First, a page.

Oil and gas production facilities aren’t designed for eternity. Most offshore facilities are meant to be in use for typically 25 years. And so many are now likely beyond their original design life. What do you do with yours if it’s in the same stage?
Abandon Rig vs. Extend Life
Offshore platform operators have two options when dealing with an ageing facility: to close it down or implement life extension techniques. The former is generally an unappealing choice for some because of the following reasons:
- Decommissioning tends to be expensive; estimates will vary but could reach billions
- The complexity of the process with regulations to follow
- Unclear terms on tax relief
There are also liability concerns on the part of the operator. So even as many rigs across the world are nearing their design life or 25 years, some operators are considering life extension techniques.
Life extension for any offshore site will generally involve the following concerns:
- Increasing the worth of the site in terms of production
- Improving cost efficiency
- Enhance operational efficiency
The beauty of life extension for these facilities is access to technologies. From software to digital equipment, innovative solutions will allow you to manage your ageing facility. 3D modelling techniques, for instance, has allowed one firm to cut its operation cost by 30 per cent for a platform off the Caspian Sea. Such a technique provides accurate material forecasting and reduces the need for rework fees.
Other solutions for life extension include physical technology, like robots and drones. Both technologies enable efficient operations, particularly for hard-to-reach areas. They also reduce the need for human resources, eliminating exposure to unnecessary risks. Instead of personnel performing inspections, drones may simply be deployed.
Although life extension techniques may seem like a wise choice, certain conditions will turn it into a risk.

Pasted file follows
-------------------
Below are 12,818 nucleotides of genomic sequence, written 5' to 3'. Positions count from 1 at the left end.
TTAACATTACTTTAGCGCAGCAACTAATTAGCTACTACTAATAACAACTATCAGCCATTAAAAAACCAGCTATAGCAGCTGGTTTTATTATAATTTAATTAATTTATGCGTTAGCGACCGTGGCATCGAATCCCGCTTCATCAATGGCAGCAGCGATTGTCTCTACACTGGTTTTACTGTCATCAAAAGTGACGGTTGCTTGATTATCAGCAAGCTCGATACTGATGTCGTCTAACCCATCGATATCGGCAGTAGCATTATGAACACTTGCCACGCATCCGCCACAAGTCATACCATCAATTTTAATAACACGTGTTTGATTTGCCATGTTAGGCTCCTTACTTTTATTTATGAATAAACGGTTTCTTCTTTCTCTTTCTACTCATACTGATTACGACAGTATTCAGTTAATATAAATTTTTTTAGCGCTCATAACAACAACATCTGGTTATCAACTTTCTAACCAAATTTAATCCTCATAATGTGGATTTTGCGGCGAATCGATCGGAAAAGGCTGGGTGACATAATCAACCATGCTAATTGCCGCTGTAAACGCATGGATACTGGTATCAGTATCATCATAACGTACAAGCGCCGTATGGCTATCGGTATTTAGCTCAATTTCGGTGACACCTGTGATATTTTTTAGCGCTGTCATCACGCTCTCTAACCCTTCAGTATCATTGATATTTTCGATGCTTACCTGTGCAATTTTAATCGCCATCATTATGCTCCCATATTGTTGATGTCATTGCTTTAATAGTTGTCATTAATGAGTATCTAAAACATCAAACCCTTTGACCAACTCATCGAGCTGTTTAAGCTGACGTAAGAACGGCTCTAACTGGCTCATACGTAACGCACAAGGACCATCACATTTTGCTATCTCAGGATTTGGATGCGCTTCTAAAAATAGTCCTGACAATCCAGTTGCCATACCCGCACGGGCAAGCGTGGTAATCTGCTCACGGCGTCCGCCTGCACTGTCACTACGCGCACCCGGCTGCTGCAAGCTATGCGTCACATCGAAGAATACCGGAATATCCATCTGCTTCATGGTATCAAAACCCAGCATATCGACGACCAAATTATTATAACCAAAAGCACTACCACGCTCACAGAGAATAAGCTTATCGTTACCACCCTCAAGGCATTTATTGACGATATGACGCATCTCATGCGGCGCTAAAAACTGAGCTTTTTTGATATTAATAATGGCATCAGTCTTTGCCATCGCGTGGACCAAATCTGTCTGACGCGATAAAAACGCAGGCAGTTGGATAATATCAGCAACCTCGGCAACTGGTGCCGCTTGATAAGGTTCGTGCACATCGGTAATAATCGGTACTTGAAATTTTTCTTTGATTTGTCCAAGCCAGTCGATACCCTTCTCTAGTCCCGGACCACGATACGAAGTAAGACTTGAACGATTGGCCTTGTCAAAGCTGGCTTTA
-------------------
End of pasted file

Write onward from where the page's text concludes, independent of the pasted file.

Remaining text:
When Extension Is Risky
The management of a facility nearing its design life requires even more stringent maintenance protocols. You’ll need to ensure the technical and operational integrity of your rig before recommending its continued use.
A primary concern would be the condition of the materials.
- Are the marine power cables on your rig still intact or wearing out?
- Are you noticing signs of stress corrosion cracking on your topside equipment?
- Are there internal and external corrosion in your facility?
- Has your equipment become obsolete?
- Are there constant blockages in pipework due to scaling?
If the state of your materials has deteriorated to such a costly degree, no new technology could save your offshore facility from safety issues and inefficiencies.
In addition to materials degradation, consider the teams on your rig, too. Operational or design teams who are ageing or maybe on their way out require a succession of knowledge in any organization. If your company isn’t getting new people in, then the facility could not continue functioning as well as it should.
When your assessment leaves you with a decision to close the facility, there is a way to see that it still serves a purpose. In California, offshore rigs may be turned into artificial reefs. Instead of the destructive decommission and removal through explosives, the state now allows rigs to consider reefing option.